In addition to a glass substrate such as barium borosilicate glass or aluminum borosilicate glass, typically Corning Corp. #7059 or #1737, a plastic substrate having no optical anisotropy such as polyethelylene terephthalate (PET), polyethylene naphthalate (PEN), or polyethel sulfon (PES) can be used in a substrate 1001 in FIG. 9A. Further, a quartz substrate may also be used. If heat treatment is performed in advance at a temperature on the order of 10 to 20° C. less than the distortion point of the glass when using a glass substrate, then changes in shape of the glass substrate in subsequent processes can be prevented.

A base film 1002 having a thickness of 10 to 200 nm is formed from an insulating film such as a silicon oxide film, a silicon nitride film, or a silicon nitride oxide film, on the surface of the substrate 1001 on which TFTs will be manufactured, in order to prevent impurity element diffusion. The base film may be formed by one layer of the insulating film, and may also be formed by a plurality of layers.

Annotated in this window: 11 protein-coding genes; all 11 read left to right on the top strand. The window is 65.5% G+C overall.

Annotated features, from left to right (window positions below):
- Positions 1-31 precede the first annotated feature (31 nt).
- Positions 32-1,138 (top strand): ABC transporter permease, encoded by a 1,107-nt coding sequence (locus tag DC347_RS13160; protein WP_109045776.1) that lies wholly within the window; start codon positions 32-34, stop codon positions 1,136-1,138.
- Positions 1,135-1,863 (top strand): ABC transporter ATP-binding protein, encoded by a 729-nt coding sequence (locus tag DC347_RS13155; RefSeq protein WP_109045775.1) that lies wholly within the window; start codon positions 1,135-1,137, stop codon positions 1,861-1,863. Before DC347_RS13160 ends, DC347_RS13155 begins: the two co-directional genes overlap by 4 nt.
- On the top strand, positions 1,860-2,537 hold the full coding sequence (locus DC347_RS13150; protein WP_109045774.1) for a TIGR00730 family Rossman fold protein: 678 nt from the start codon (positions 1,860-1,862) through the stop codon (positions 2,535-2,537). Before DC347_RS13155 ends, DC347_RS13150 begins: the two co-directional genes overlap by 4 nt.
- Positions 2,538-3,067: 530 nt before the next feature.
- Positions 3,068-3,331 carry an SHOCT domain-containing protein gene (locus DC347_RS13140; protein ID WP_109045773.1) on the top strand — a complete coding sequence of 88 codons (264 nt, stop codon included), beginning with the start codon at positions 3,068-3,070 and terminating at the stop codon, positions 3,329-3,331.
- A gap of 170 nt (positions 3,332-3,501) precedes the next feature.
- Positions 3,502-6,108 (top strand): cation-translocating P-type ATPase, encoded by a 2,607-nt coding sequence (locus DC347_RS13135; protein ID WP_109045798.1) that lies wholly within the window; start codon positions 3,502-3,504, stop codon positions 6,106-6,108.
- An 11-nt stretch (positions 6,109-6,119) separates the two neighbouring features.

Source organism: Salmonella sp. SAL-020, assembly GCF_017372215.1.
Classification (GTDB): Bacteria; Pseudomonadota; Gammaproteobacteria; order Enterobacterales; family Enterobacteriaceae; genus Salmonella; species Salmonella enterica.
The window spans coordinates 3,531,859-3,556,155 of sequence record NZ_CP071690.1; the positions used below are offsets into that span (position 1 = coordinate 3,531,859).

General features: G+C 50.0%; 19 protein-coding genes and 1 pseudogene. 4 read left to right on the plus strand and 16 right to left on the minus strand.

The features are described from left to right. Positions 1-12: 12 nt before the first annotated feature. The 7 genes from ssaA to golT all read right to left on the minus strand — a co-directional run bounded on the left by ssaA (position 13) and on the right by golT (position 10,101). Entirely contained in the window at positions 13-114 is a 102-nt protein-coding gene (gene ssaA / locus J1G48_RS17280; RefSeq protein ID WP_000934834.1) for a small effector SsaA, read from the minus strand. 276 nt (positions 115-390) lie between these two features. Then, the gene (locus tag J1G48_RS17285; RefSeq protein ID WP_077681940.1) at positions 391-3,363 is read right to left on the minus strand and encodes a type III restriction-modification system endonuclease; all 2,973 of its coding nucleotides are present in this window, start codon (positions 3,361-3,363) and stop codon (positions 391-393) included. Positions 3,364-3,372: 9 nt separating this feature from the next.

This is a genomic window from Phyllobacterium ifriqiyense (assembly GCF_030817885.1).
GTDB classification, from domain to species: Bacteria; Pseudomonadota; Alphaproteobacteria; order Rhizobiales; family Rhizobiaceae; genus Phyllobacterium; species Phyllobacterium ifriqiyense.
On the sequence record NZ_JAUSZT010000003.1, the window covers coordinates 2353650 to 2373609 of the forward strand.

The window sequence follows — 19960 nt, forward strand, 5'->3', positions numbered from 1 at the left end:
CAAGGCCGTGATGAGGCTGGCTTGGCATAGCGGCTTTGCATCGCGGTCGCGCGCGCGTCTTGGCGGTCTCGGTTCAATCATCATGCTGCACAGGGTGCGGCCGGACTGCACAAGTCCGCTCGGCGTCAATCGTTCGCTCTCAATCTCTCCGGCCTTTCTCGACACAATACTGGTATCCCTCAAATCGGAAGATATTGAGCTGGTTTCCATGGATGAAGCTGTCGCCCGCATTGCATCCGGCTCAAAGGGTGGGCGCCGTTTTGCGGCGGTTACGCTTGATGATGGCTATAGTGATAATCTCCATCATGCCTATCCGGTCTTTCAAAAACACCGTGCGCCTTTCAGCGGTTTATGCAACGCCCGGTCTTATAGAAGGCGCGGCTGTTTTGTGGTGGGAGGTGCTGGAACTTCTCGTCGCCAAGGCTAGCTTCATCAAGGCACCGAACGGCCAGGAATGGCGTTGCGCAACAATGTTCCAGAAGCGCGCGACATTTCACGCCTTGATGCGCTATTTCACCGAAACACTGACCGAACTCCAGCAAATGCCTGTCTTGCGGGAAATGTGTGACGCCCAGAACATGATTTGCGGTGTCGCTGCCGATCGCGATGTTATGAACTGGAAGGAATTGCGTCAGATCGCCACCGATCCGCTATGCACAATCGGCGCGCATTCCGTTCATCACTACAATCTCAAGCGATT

Island shape semiconductor layers 1003 and 1004 are formed from a crystalline semiconductor film in which a semiconductor film having an amorphous structure is crystallized by a method such as laser annealing, thermal annealing, or rapid thermal annealing (RTA). Further, a crystalline semiconductor film formed by a method such as sputtering, plasma CVD, or thermal CVD may also be used. Alternatively, the crystalline semiconductor layers 1003 and 1004 can also be formed by a crystallization method using a catalytic element, in accordance with a technique disclosed by Japanese Patent Application Laid-open No. Hei 7-130652. In this crystallization process, it is preferable to first remove hydrogen contained in the amorphous semiconductor layer. If crystallization is performed after the amount of contained hydrogen is made equal to or less than 5 atom % by performing heat treatment at 400 to 500° C. for approximately 1 hour, then roughness of the film surface can be prevented. Whichever method is used, the crystalline semiconductor film thus formed is selectively etched, forming the island shape semiconductor layers 1003 and 1004 in predetermined locations.